Far from seeing the drones as "indiscriminate killers" that are carpet bombing Pakistani cities and hunting innocent civilians, they seem to know that they are perhaps the best "worst option" in the campaign against fanatical terrorists like Hakimullah Mehsud who have deliberately killed thousands of civilians in Pakistan, Afghanistan and here in the U.S... and are hell-bent on killing more.
I'm not under any illusions that these demands are going to be met immediately. But here are three things that, following President Obama's speech, I claim are realistic goals for reforming the former "Global War on Terror" in Yemen in the next six months.
Drones have entered our consciousness. The following reflections do not address legal, political, or military issues, though these have great importance. Rather I seek to begin a conversation about our relationship as human beings to these robotic objects as weapons.
* President insists on need for "checks and balances" The issue moved to the forefront last week when Obama yielded to congressional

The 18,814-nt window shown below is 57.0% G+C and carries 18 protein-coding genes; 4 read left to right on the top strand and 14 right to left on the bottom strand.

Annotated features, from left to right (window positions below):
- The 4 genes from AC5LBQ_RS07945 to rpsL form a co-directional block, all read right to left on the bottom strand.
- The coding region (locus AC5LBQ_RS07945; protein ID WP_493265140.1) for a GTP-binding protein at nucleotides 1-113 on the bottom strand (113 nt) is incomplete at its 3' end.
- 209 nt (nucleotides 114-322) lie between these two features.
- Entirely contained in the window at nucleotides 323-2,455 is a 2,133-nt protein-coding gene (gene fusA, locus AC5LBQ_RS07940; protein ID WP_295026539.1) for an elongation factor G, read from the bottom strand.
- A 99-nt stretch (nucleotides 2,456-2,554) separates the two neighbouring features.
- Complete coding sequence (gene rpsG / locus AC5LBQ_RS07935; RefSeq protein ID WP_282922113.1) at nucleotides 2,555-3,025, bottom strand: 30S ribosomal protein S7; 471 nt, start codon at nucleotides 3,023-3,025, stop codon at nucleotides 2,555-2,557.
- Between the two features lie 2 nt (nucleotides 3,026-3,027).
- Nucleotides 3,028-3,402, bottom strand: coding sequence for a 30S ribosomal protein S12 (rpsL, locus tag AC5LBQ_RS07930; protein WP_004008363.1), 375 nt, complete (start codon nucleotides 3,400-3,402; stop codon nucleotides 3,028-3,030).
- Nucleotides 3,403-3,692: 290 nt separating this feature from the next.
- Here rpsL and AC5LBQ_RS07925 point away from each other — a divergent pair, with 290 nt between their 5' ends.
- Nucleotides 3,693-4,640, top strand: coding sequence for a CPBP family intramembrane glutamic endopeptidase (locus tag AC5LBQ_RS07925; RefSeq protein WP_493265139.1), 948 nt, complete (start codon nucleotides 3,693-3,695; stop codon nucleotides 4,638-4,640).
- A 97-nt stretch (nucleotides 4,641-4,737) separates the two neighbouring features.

That June, three months after the Datta Khel attack, Brennan boasted that in the drone attacks, "there hasn't been a single
While it's been tough to sustain coverage after nearly a decade, the nomination of the oft-dubbed drone architect has the
Under international law, in an armed conflict the United States can kill members of the armed forces of the enemy, or civilians while they directly participate in hostilities. In Afghanistan, the United States is still clearly in an armed conflict. But where else does the law of armed conflict apply?
In response, the White House has said next to nothing, except to offer indirect rationales for its internal deliberation